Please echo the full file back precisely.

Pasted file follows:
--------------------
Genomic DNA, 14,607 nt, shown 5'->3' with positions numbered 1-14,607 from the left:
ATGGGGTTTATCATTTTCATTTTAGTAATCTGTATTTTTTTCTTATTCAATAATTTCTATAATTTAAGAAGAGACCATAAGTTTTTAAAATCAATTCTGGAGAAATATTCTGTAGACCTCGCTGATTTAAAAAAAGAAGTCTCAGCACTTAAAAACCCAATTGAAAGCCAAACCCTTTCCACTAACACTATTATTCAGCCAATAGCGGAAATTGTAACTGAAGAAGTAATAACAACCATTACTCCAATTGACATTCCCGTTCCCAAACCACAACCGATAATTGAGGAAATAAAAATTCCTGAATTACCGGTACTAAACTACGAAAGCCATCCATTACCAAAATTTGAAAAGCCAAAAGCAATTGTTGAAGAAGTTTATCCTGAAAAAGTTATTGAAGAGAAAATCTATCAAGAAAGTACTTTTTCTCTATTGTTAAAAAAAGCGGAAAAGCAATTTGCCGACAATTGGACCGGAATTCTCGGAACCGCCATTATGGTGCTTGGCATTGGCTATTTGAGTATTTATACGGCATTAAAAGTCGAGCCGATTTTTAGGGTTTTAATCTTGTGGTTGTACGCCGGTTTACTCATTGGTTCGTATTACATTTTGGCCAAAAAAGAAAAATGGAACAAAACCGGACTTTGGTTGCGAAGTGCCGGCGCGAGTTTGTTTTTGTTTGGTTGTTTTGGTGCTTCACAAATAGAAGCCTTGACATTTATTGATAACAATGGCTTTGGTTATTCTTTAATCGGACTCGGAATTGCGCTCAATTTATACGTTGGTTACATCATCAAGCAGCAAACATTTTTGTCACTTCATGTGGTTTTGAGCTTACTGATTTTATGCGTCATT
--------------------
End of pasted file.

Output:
Genomic DNA, 14,607 nt, shown 5'->3' with positions numbered 1-14,607 from the left:
ATGGGGTTTATCATTTTCATTTTAGTAATCTGTATTTTTTTCTTATTCAATAATTTCTATAATTTAAGAAGAGACCATAAGTTTTTAAAATCAATTCTGGAGAAATATTCTGTAGACCTCGCTGATTTAAAAAAAGAAGTCTCAGCACTTAAAAACCCAATTGAAAGCCAAACCCTTTCCACTAACACTATTATTCAGCCAATAGCGGAAATTGTAACTGAAGAAGTAATAACAACCATTACTCCAATTGACATTCCCGTTCCCAAACCACAACCGATAATTGAGGAAATAAAAATTCCTGAATTACCGGTACTAAACTACGAAAGCCATCCATTACCAAAATTTGAAAAGCCAAAAGCAATTGTTGAAGAAGTTTATCCTGAAAAAGTTATTGAAGAGAAAATCTATCAAGAAAGTACTTTTTCTCTATTGTTAAAAAAAGCGGAAAAGCAATTTGCCGACAATTGGACCGGAATTCTCGGAACCGCCATTATGGTGCTTGGCATTGGCTATTTGAGTATTTATACGGCATTAAAAGTCGAGCCGATTTTTAGGGTTTTAATCTTGTGGTTGTACGCCGGTTTACTCATTGGTTCGTATTACATTTTGGCCAAAAAAGAAAAATGGAACAAAACCGGACTTTGGTTGCGAAGTGCCGGCGCGAGTTTGTTTTTGTTTGGTTGTTTTGGTGCTTCACAAATAGAAGCCTTGACATTTATTGATAACAATGGCTTTGGTTATTCTTTAATCGGACTCGGAATTGCGCTCAATTTATACGTTGGTTACATCATCAAGCAGCAAACATTTTTGTCACTTCATGTGGTTTTGAGCTTACTGATTTTATGCGTCATT